Yankees general manager Brian Cashman said today that CC Sabathia’s return from the disabled list “will be no sooner than six weeks from now” after the left-hander received a stem-cell injection in his injured knee from Dr. James Andrews.
That means Sabathia will definitely be out until at least July and probably means he won’t pitch again until after the All-Star break.
Here’s exactly what Cashman said, via Joel Sherman of the New York Post:
Our dialogue with Andrews has been good and the small sample of stem cell procedures, the results are very successful. But he has to be pain free before strengthening, so there is a way to go. Because he is a starter it will take longer. I have no idea how long it will be and if it will be successful. We are hoping it is six weeks to a major league return.
“I have no idea how long it will be and if it will be successful” doesn’t sound very promising and suggests Sabathia might be out a whole lot longer than six weeks.
Sabathia has a 4.87 ERA in 40 starts since the beginning of last season and is still owed $23 million this season, $23 million next season, and $25 million in 2016, plus a potential $25 million vesting option or $5 million buyout for 2017.
Building on a report from early September, Dodgers closer Kenley Jansen is slated to undergo a heart procedure on November 26. The estimated recovery time ranges from two to eight weeks, according to comments Jansen made Friday, and he expects to be able to rejoin the team once spring training rolls around next year.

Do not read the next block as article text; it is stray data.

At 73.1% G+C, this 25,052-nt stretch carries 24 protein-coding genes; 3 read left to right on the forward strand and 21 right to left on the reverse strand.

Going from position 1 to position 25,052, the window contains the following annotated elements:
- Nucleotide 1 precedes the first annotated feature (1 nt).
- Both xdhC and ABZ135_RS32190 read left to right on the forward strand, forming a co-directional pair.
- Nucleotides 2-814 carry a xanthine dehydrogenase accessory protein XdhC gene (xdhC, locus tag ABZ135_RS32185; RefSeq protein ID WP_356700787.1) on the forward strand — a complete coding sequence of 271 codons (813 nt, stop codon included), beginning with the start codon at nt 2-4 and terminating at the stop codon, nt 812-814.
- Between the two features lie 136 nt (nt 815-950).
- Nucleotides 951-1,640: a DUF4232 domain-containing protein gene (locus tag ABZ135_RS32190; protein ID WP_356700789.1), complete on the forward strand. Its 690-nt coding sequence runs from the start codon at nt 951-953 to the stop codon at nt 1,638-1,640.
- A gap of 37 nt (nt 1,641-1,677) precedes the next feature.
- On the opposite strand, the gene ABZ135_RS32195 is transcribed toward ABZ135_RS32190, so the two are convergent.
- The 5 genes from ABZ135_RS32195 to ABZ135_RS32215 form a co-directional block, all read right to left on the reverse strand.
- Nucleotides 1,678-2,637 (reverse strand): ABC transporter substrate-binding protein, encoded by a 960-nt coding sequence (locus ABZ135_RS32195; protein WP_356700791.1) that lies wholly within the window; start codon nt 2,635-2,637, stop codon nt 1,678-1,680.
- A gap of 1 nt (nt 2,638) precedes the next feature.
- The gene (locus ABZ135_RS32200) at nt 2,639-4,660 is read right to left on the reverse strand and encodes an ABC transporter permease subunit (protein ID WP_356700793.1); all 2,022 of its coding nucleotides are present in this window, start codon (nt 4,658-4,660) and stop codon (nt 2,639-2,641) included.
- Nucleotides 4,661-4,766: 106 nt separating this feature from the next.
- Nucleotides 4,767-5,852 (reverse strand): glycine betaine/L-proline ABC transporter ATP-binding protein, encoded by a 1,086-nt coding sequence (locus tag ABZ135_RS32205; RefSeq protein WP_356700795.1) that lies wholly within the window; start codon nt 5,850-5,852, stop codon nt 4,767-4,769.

Jansen, 31, was first diagnosed with an irregular heartbeat in 2011 and missed significant time during the 2011, 2012, and 2018 seasons due to the condition. He underwent his first surgery to correct the irregularity in 2012, but suffered recurring symptoms that could not be treated long-term with the heart medication and blood thinners that had been prescribed to him. Scarier still was the “atrial fibrillation episode” that the reliever experienced during a road trip to Colorado in August; per MLB.com’s Ken Gurnick, the high altitude exacerbated his heart condition and left him susceptible to future episodes in the event that he chose to return to the Rockies’ Coors Field.
Heart issues notwithstanding, the veteran right-hander pitched through his third straight All-Star season in 2018. Overall, he saw a downward trend in most of his stats, but still collected 38 saves in 59 opportunities and finished the season with a respectable 3.01 ERA, 2.1 BB/9 and 10.3 SO/9 through 71 2/3 innings. In October, he helped carry the Dodgers to their second consecutive pennant and wrapped up his sixth postseason run with three saves, two blown saves, and a 1.69 ERA across 10 2/3 innings.